The next time you hear an alleged piece of wine truth, something along the lines of, “Pinot’s under $20 are horrible” or “wine is hard to shop for” remember that sometimes buying wine “For Dummies” is a smart move and it’s coming to a retailer near you.

2007 Sylvester Vineyard & Winery Pinot Noir
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Posted in, Good Grape Wine Reviews. Permalink | Comments (14) |


Comments

On 01/06, Richard wrote:

“The Karadeci Group have done a great job staying consistent with the “For Dummies” mission – identifying wines that are value-priced, representative of their varietal and high quality, with reliability.”

What a brilliant idea.  I’ll be looking for this in my local retailers.

On 01/06, @nectarwine wrote:

This is a fantastic idea. Anything that expands the appreciation and understanding of wine is okay by me.

I hope to see these pop up in our state soon.

Josh @nectarwine

On 01/06, VA Wine Diva wrote:

I’m always a bit scared of marketing gimmicks like this, but I am intrigued by the quality to price ratio that may be part of this.  I’ll be sure to keep an eye out both locally and in my travels.

On 01/06, Ed Thralls wrote:

I have not seen this display yet here in Atlanta, but very much agree with your thoughts on the “For Dummies” mission and value.

I am probably more intrigued with your(their) discovery of a nice Pinot for less than $25.  I will be looking out for this too.

On 01/06, Jeff wrote:

thanks for the comments, all.  I appreciate it.

Karadeci has the licensing rights to 44 states—I think a couple of control states like Utah and Pennsylvania are no-go’s as are states like Alaska and Hawaii—otherwise it should be popping up in markets—their placement will be based on the strength of the distributor they are working with.  I know they are in GA, based on what the marketing person told me.

VA Wine Diva—I’m likewise skeptical of gimmicks, but I think they wines are all solid to very good at attractive prices.  Ed, this pinot is $9 on the Sylvester web site—worth buying there for the value, for sure!

Thanks again, all!

Jeff

On 01/07, Kevin Glowacki wrote:

Having read several (Wine, Champagne, French, Italian) of the Wine for Dummies books, I hope the quality of the wines selected will be as consistent as the brand.

I know retailers are always looking for new ways to engage and educate their wine customers, especially those who interested in buying something outside Woodbridge, Yellow Tail, KJ, J. Lohr and the other big brands.

I will be passing this along to a couple of retailers I know who might be interested in this concept in case they haven’t heard of it already.

Kevin
@AtlantaWineGuy

On 01/07, 1WineDude wrote:

If they’re pickin’ good juice, then more power to ‘em.

On 01/07, Cinde wrote:

Truly “out of the box” thinking. Cross-tie promotions with unlikely partners are brilliant (if they work). It not only surprises your competition, it gives your brand the opportunity to sieze real estate in a new aisle of the store. Karadeci rocks…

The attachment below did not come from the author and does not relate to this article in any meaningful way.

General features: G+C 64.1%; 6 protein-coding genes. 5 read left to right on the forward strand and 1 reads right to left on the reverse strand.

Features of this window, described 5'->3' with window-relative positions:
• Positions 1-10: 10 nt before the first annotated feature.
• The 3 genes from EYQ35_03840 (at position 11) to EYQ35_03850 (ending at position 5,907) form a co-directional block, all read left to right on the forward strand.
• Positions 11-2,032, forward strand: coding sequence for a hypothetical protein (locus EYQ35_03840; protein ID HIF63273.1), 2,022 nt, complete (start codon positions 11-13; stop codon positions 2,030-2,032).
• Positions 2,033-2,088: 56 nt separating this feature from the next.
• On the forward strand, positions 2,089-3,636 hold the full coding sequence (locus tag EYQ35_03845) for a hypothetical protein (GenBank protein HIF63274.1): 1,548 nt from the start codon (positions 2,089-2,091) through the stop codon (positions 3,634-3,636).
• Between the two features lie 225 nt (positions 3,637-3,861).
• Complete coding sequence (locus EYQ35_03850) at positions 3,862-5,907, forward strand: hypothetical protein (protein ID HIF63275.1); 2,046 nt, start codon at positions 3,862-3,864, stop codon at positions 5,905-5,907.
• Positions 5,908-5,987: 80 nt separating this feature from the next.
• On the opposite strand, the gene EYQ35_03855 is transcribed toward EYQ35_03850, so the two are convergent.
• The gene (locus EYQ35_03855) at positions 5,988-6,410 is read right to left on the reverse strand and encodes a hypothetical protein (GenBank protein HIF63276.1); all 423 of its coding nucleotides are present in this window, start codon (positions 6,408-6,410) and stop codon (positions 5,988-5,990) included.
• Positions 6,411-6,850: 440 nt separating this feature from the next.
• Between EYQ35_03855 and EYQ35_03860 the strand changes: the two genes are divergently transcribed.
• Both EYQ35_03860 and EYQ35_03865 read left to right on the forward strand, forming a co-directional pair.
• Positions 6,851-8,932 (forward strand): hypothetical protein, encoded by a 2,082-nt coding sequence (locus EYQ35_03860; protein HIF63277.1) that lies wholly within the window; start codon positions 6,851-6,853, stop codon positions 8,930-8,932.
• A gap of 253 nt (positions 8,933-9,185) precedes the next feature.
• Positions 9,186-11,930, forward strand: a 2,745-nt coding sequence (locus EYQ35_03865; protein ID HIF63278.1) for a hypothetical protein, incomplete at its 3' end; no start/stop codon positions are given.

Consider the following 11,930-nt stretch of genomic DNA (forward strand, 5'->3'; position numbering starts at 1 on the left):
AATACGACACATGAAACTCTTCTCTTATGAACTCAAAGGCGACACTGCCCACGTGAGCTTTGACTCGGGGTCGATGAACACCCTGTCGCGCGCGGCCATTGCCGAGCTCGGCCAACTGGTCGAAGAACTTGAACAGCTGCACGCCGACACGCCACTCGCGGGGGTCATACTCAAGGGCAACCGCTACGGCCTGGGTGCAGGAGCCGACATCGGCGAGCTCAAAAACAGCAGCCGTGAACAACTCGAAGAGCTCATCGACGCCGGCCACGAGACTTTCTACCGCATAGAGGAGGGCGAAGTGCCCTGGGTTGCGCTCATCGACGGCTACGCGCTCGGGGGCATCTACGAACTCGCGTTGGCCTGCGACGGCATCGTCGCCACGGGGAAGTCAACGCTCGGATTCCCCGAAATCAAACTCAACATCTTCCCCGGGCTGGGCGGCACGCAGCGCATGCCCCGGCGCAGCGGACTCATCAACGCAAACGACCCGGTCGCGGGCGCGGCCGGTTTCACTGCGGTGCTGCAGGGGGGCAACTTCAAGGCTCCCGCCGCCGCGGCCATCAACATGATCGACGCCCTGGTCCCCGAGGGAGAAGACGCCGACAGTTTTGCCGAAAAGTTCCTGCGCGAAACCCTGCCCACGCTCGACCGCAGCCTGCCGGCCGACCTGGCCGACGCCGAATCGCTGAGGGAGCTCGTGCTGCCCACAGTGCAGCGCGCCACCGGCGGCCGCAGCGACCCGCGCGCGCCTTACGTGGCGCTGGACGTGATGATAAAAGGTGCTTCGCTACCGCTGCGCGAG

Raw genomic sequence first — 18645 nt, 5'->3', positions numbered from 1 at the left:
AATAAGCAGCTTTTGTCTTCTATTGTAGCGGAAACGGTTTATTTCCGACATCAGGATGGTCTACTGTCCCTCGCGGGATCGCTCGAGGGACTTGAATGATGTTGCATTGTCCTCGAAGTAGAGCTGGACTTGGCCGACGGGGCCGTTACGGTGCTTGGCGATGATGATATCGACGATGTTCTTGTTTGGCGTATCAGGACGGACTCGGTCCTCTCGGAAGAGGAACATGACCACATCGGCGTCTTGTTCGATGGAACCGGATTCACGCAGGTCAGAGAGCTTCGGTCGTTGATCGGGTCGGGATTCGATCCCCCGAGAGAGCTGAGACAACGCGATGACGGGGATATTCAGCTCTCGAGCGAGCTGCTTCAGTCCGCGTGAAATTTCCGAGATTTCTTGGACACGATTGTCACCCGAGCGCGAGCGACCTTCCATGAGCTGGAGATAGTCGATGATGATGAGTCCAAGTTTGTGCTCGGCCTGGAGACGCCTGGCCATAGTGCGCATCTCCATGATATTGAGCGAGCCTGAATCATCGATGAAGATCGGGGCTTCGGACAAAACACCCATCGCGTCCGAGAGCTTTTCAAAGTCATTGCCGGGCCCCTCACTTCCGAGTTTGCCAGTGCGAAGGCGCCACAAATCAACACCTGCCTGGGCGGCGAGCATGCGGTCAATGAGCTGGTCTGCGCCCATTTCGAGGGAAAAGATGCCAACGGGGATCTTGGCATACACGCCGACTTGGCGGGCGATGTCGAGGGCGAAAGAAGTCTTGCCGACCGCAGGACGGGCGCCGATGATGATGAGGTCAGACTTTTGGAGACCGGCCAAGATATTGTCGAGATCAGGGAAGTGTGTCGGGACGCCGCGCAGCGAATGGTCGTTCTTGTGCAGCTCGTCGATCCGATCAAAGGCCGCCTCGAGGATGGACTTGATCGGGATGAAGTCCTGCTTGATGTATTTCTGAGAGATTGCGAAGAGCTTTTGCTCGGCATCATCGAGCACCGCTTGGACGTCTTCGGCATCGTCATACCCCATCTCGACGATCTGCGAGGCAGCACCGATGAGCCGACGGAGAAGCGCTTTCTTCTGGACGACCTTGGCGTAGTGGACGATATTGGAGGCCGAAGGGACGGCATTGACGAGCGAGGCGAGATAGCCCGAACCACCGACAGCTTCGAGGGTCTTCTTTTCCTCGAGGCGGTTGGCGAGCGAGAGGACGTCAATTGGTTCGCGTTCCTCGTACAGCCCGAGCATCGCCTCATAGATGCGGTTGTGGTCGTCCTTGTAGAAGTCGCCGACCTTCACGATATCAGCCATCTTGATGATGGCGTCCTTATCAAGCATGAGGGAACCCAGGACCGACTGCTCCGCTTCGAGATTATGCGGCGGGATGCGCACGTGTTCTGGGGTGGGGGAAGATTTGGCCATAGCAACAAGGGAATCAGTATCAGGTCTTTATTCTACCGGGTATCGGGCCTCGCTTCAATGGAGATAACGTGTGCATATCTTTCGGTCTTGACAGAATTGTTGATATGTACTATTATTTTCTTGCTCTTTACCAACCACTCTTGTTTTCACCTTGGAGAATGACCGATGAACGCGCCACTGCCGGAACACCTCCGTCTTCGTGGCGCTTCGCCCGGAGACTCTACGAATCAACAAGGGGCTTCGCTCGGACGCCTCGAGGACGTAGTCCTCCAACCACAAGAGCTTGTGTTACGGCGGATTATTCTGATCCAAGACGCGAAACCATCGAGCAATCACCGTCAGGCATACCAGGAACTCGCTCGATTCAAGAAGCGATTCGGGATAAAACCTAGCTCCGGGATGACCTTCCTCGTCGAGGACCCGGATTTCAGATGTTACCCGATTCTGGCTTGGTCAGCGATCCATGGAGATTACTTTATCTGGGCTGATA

On 01/07, Jeff wrote:

Hi Kevin—thanks for commenting.  Yes, I can tell you that A LOT of work goes into making sure the content in the For Dummies books are consistent to brand standards and excellent.  The key for Karadeci is ensuring no clunkers in the wine department.

Cinde—The folks at Karadeci come from out of industry—no surprise that their cross-promotional idea is “out of the box” because they haven’t been influenced by the wine business into thinking what “can’t be done.”

Jeff

On 01/08, Alan Baker wrote:

As always Jeff, you framed this perfectly. It gets me thinking, why hasn’t some other influencer been able to do this store within a store idea successfully? I think people who know certain importers who have consistently good wines like Terry Theise get a helping hand when it comes to choosing wines. But why don’t we see more curated collections in wine stores?

Do the stores feel like it is their job to present quality selections? (my last trek through K&L shoots this idea down)

And now that I’m selling wine, I’d love to have the opportunity to get more educational information about the wines into stores. I wonder of the success of this program will make room for more information about the wines that are on the shelves?

Cheers,
Alan

@cellarrat

On 01/17, Naturalpills wrote:

Excesive wine is for dumy , you should’ve said that!!

On 08/02, John Johnson wrote:

Florida international university is a hispanic seving school?
are people of different backgrounds allowed to atten this school?
            .

On 01/10, contractor mortgages wrote:

More so, that list has a chronological component since users post their comments one after another, no mixing here… So, the choice for the HTML element we’ll use with comments is pretty obvious – we’re going with ordered list

On 09/27, Cartier bracelets wrote:

This is a fantastic idea. Anything that expands the appreciation and understanding of wine is okay by me.